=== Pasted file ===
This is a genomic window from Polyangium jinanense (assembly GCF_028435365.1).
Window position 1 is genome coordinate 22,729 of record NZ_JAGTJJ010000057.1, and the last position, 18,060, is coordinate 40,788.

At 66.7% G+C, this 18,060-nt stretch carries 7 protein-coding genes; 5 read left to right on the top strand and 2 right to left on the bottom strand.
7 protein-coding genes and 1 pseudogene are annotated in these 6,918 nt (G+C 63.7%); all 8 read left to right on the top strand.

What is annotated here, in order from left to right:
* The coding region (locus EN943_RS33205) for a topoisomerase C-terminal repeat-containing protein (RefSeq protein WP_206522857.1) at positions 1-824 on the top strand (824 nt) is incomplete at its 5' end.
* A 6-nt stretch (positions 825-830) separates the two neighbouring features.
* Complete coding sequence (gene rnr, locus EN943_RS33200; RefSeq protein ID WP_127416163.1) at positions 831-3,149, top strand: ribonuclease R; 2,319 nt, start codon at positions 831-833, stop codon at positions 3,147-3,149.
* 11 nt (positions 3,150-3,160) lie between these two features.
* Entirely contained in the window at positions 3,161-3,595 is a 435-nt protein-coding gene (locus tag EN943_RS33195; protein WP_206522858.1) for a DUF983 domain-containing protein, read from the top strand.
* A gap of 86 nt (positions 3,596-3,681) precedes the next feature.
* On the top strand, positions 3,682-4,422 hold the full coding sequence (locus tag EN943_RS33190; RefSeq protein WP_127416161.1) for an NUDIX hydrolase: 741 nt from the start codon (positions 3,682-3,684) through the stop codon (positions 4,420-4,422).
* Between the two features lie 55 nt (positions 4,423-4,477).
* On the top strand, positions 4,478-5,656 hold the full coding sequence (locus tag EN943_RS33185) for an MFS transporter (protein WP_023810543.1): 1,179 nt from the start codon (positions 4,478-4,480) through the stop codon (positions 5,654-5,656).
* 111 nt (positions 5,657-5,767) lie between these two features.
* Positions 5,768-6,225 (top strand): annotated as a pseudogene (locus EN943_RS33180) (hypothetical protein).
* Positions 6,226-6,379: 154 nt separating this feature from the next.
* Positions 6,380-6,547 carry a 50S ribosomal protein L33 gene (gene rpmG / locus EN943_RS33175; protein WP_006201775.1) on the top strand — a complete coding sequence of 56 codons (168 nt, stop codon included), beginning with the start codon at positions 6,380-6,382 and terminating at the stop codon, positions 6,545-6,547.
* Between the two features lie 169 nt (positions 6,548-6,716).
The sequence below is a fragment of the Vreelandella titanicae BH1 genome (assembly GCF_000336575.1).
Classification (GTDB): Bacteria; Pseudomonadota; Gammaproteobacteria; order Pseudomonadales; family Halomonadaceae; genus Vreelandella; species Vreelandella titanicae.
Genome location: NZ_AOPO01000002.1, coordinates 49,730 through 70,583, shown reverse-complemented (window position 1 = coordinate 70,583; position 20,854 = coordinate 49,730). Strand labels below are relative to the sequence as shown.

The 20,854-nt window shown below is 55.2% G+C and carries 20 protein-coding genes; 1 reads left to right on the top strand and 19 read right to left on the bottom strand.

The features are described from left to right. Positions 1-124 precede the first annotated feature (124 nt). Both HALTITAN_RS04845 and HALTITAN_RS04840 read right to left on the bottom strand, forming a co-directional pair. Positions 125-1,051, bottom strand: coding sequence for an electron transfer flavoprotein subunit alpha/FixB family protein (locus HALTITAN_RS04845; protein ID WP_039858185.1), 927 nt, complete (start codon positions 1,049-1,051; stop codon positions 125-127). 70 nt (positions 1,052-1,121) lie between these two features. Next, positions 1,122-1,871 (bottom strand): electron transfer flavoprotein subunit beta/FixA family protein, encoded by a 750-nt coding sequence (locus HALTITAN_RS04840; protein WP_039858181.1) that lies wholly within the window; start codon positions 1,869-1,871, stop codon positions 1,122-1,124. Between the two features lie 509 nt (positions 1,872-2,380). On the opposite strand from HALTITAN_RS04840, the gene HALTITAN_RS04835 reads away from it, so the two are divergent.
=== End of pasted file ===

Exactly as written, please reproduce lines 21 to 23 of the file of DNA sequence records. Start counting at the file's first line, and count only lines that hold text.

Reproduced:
Classification (GTDB): Bacteria; Pseudomonadota; Gammaproteobacteria; order Pseudomonadales; family Halomonadaceae; genus Vreelandella; species Vreelandella titanicae.
Genome location: NZ_AOPO01000002.1, coordinates 49,730 through 70,583, shown reverse-complemented (window position 1 = coordinate 70,583; position 20,854 = coordinate 49,730). Strand labels below are relative to the sequence as shown.

The 20,854-nt window shown below is 55.2% G+C and carries 20 protein-coding genes; 1 reads left to right on the top strand and 19 read right to left on the bottom strand.